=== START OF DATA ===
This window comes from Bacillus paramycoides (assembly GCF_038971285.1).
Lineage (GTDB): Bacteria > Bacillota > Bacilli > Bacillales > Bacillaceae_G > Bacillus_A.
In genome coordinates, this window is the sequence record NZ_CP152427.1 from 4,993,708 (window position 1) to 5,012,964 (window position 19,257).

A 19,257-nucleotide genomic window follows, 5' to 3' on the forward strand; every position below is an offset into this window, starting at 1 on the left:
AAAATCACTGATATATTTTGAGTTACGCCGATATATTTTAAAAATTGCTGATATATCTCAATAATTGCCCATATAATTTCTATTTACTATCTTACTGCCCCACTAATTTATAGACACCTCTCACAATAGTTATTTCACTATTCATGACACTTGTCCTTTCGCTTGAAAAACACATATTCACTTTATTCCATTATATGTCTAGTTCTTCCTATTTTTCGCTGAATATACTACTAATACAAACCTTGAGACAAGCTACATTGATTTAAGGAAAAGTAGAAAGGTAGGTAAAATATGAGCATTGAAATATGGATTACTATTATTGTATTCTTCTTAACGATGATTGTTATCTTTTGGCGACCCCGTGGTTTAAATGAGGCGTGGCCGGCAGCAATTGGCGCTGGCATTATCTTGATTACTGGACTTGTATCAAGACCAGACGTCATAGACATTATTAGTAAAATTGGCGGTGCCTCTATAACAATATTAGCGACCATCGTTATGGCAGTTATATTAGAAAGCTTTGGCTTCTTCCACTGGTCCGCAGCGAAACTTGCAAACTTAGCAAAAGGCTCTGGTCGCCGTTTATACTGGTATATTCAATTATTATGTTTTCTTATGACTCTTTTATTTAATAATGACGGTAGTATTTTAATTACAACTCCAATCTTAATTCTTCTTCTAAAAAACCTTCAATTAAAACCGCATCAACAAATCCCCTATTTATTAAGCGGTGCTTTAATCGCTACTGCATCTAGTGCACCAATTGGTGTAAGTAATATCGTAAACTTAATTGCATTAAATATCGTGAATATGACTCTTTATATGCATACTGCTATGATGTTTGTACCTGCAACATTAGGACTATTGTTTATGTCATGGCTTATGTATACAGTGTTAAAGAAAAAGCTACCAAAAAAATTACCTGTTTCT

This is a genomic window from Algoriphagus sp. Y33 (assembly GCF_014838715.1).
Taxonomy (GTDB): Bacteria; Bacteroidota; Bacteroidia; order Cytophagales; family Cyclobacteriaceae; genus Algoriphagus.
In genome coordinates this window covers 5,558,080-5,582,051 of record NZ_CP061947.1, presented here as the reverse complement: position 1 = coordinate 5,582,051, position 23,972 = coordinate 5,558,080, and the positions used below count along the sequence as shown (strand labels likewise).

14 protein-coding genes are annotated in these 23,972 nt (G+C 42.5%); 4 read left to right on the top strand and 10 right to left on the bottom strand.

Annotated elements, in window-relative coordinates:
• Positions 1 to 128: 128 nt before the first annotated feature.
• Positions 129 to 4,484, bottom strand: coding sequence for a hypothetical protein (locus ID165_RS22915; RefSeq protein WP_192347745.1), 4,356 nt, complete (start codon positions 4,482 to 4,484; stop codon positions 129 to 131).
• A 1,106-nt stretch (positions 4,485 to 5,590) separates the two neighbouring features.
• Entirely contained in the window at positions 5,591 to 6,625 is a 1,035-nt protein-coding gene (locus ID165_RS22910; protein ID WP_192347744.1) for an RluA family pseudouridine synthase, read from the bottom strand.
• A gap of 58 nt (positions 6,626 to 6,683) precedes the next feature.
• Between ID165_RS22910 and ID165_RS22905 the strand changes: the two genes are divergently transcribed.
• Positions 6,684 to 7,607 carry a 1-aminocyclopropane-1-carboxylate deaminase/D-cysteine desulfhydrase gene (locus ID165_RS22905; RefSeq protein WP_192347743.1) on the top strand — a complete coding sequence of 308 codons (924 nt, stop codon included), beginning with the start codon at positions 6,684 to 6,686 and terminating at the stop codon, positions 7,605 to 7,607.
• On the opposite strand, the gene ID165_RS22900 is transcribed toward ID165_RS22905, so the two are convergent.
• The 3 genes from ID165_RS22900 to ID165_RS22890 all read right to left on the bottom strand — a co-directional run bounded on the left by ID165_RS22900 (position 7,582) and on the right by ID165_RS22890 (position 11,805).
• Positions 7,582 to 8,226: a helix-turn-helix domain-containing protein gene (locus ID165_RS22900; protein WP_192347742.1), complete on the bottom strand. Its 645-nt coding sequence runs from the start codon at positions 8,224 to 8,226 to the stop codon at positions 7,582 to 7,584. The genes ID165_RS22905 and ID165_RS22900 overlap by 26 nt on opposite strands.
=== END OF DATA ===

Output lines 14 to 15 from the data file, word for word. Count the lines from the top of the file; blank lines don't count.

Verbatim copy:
• Entirely contained in the window at positions 5,591 to 6,625 is a 1,035-nt protein-coding gene (locus ID165_RS22910; protein ID WP_192347744.1) for an RluA family pseudouridine synthase, read from the bottom strand.
• A gap of 58 nt (positions 6,626 to 6,683) precedes the next feature.